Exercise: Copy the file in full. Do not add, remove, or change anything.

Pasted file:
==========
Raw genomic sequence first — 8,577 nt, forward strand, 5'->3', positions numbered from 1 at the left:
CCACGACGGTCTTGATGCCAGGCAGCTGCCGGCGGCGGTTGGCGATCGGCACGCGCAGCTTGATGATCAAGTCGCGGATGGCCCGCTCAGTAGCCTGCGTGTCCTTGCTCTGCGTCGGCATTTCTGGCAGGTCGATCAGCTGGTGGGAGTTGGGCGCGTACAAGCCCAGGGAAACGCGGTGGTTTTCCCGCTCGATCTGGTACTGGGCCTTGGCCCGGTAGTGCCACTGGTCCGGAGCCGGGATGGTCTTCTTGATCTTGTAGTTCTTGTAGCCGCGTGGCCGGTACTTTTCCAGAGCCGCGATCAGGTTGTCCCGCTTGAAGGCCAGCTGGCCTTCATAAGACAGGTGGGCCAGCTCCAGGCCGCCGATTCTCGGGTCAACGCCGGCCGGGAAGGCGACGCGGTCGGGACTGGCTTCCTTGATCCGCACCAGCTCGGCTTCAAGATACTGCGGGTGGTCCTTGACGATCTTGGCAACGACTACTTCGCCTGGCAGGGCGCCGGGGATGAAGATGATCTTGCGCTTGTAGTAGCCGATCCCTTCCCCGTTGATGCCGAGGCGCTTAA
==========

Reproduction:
Raw genomic sequence first — 8,577 nt, forward strand, 5'->3', positions numbered from 1 at the left:
CCACGACGGTCTTGATGCCAGGCAGCTGCCGGCGGCGGTTGGCGATCGGCACGCGCAGCTTGATGATCAAGTCGCGGATGGCCCGCTCAGTAGCCTGCGTGTCCTTGCTCTGCGTCGGCATTTCTGGCAGGTCGATCAGCTGGTGGGAGTTGGGCGCGTACAAGCCCAGGGAAACGCGGTGGTTTTCCCGCTCGATCTGGTACTGGGCCTTGGCCCGGTAGTGCCACTGGTCCGGAGCCGGGATGGTCTTCTTGATCTTGTAGTTCTTGTAGCCGCGTGGCCGGTACTTTTCCAGAGCCGCGATCAGGTTGTCCCGCTTGAAGGCCAGCTGGCCTTCATAAGACAGGTGGGCCAGCTCCAGGCCGCCGATTCTCGGGTCAACGCCGGCCGGGAAGGCGACGCGGTCGGGACTGGCTTCCTTGATCCGCACCAGCTCGGCTTCAAGATACTGCGGGTGGTCCTTGACGATCTTGGCAACGACTACTTCGCCTGGCAGGGCGCCGGGGATGAAGATGATCTTGCGCTTGTAGTAGCCGATCCCTTCCCCGTTGATGCCGAGGCGCTTAA